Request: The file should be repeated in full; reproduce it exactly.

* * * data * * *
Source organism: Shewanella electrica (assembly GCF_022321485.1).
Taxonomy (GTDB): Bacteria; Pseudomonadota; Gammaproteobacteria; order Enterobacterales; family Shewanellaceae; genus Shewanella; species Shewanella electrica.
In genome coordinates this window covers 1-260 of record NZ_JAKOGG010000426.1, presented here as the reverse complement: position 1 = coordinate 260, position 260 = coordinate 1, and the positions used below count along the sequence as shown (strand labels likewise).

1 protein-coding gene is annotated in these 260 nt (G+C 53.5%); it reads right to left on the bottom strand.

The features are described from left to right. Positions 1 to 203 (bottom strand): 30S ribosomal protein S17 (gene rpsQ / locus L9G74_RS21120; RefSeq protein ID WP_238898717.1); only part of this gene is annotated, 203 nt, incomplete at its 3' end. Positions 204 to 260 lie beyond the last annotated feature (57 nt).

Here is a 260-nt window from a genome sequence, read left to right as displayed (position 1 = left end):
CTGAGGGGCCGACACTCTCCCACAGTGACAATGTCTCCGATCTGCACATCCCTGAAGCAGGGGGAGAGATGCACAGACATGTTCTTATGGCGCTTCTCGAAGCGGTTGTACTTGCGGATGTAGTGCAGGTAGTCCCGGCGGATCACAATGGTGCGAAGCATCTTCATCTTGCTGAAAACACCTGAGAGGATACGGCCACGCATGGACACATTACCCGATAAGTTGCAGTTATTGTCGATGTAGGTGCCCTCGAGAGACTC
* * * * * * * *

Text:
Source organism: Shewanella electrica (assembly GCF_022321485.1).
Taxonomy (GTDB): Bacteria; Pseudomonadota; Gammaproteobacteria; order Enterobacterales; family Shewanellaceae; genus Shewanella; species Shewanella electrica.
In genome coordinates this window covers 1-260 of record NZ_JAKOGG010000426.1, presented here as the reverse complement: position 1 = coordinate 260, position 260 = coordinate 1, and the positions used below count along the sequence as shown (strand labels likewise).

1 protein-coding gene is annotated in these 260 nt (G+C 53.5%); it reads right to left on the bottom strand.

The features are described from left to right. Positions 1 to 203 (bottom strand): 30S ribosomal protein S17 (gene rpsQ / locus L9G74_RS21120; RefSeq protein ID WP_238898717.1); only part of this gene is annotated, 203 nt, incomplete at its 3' end. Positions 204 to 260 lie beyond the last annotated feature (57 nt).

Here is a 260-nt window from a genome sequence, read left to right as displayed (position 1 = left end):
CTGAGGGGCCGACACTCTCCCACAGTGACAATGTCTCCGATCTGCACATCCCTGAAGCAGGGGGAGAGATGCACAGACATGTTCTTATGGCGCTTCTCGAAGCGGTTGTACTTGCGGATGTAGTGCAGGTAGTCCCGGCGGATCACAATGGTGCGAAGCATCTTCATCTTGCTGAAAACACCTGAGAGGATACGGCCACGCATGGACACATTACCCGATAAGTTGCAGTTATTGTCGATGTAGGTGCCCTCGAGAGACTC